Eventually, we realised that we had to get out of this hell. The cultural center, the Ukrainian house, was on a hill. From there, we saw how everything in the city was bombed. Many apartment buildings were burnt down, sometimes with people still inside. On the 15th of March, we heard that a convoy of cars was leaving the city in the direction of the suburb of Mangush. They hung white flags on their cars to show that they were civilians.
Caption: From the early days of the blockade, the water supply in the city had stopped. People fetched water from fountains. Photo: Viacheslav Tverdokhlib
When my daughter left the city, she took her husband’s medals and the Ukrainian flag with her. We hid these on our bodies. We didn’t know then what a risk we were taking. We drove through about 20 checkpoints and were searched everywhere by Russian soldiers. It felt like they owned us. At one of the checkpoints, they forced my 16-year-old nephew out of the car. My daughter was driving, and she jumped to the boy’s defence. She said: “He’s a child. Don’t touch him”.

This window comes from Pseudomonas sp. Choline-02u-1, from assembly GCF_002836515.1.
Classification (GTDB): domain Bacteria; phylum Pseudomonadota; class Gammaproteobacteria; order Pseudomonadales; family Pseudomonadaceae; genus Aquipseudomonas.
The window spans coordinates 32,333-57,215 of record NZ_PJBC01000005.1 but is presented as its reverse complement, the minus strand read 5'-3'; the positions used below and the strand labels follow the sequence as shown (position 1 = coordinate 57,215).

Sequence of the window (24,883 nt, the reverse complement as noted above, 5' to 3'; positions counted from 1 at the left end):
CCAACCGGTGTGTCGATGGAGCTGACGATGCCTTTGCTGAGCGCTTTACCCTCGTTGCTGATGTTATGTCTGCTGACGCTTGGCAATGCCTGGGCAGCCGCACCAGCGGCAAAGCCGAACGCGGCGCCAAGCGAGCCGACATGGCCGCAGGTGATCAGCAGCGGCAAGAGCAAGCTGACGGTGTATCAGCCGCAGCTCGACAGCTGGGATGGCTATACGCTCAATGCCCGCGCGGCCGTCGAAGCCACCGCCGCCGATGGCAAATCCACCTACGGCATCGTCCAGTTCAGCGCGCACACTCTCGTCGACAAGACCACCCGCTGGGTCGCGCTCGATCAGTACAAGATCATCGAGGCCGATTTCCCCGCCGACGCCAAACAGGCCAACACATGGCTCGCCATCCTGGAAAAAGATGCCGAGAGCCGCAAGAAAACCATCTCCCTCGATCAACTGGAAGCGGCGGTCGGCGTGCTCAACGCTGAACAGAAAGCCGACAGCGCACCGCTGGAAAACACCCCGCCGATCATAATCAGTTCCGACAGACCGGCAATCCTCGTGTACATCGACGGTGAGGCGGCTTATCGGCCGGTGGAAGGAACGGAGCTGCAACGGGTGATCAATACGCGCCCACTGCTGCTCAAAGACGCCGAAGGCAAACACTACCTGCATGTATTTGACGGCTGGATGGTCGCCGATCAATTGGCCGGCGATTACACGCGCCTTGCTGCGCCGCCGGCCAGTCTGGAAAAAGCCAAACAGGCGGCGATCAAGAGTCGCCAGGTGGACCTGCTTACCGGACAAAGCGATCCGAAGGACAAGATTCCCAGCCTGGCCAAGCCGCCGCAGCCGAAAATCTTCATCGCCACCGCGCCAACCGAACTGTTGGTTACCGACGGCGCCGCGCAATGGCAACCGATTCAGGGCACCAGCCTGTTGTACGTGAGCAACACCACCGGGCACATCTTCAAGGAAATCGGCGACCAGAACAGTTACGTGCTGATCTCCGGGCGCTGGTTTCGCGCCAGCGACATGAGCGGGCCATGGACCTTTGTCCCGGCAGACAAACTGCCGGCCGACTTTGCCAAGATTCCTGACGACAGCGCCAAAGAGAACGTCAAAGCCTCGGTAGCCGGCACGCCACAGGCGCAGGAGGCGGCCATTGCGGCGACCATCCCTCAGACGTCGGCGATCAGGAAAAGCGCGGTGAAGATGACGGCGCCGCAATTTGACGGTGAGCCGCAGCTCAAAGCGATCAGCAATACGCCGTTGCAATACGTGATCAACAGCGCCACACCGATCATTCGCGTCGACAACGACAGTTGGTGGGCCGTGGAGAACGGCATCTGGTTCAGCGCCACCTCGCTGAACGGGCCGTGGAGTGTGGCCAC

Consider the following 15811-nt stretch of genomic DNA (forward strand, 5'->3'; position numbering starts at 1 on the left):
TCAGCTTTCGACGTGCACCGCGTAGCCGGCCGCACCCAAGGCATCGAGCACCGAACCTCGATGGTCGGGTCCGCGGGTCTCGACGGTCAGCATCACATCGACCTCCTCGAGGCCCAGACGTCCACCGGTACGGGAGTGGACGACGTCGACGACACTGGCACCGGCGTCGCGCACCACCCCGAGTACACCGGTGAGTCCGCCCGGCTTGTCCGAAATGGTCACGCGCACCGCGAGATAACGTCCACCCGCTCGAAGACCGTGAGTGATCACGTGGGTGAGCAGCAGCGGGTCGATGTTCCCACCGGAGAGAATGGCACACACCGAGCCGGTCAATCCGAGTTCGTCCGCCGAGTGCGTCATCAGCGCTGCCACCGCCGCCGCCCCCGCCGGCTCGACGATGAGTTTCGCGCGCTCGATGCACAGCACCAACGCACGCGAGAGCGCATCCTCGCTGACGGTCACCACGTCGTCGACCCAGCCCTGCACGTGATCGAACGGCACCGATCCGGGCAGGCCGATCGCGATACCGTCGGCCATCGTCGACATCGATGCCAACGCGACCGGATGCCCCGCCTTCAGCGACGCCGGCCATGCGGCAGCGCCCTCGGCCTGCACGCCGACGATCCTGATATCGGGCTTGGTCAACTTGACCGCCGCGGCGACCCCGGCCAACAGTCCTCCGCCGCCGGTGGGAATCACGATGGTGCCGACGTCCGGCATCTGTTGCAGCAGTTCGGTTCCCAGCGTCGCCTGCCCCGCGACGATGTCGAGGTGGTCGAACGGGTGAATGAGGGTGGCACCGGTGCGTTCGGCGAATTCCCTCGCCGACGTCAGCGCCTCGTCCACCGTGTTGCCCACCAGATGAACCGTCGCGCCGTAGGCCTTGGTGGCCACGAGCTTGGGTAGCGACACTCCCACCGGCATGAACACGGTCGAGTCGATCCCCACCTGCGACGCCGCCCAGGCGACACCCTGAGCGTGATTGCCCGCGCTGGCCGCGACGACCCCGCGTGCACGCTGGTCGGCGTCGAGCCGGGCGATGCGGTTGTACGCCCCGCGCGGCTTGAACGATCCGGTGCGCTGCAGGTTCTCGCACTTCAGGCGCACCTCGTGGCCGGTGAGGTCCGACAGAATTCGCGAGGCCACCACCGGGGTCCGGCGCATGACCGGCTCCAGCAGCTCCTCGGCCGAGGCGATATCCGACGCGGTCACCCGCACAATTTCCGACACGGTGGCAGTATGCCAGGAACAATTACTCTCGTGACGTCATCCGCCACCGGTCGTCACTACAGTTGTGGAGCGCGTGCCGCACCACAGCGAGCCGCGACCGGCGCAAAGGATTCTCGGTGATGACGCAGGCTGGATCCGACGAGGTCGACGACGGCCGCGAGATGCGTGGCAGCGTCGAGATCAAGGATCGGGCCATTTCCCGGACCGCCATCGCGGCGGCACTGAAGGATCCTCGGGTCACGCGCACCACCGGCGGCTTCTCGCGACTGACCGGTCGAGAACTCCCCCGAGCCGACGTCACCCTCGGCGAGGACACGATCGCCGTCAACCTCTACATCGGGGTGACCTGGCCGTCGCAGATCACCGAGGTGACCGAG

Then 10 orcs* pointed their rifles at her. But she couldn’t hold back her anger. She said, “Our soldiers will kill you”. The Russians wanted to take her to the military police, but thanks to a miracle, everything ended well.
Then we drove through a minefield towards the town of Vasilyevka. A bridge had been blown up and the cars were sliding around in the muck. We saw blown-up cars with dead people. When we got to the other side of the village, we were met by Ukrainian soldiers. We wanted to hug each and everyone of them. We cried for joy.
*A commonly used Ukrainian term for Russian soldiers.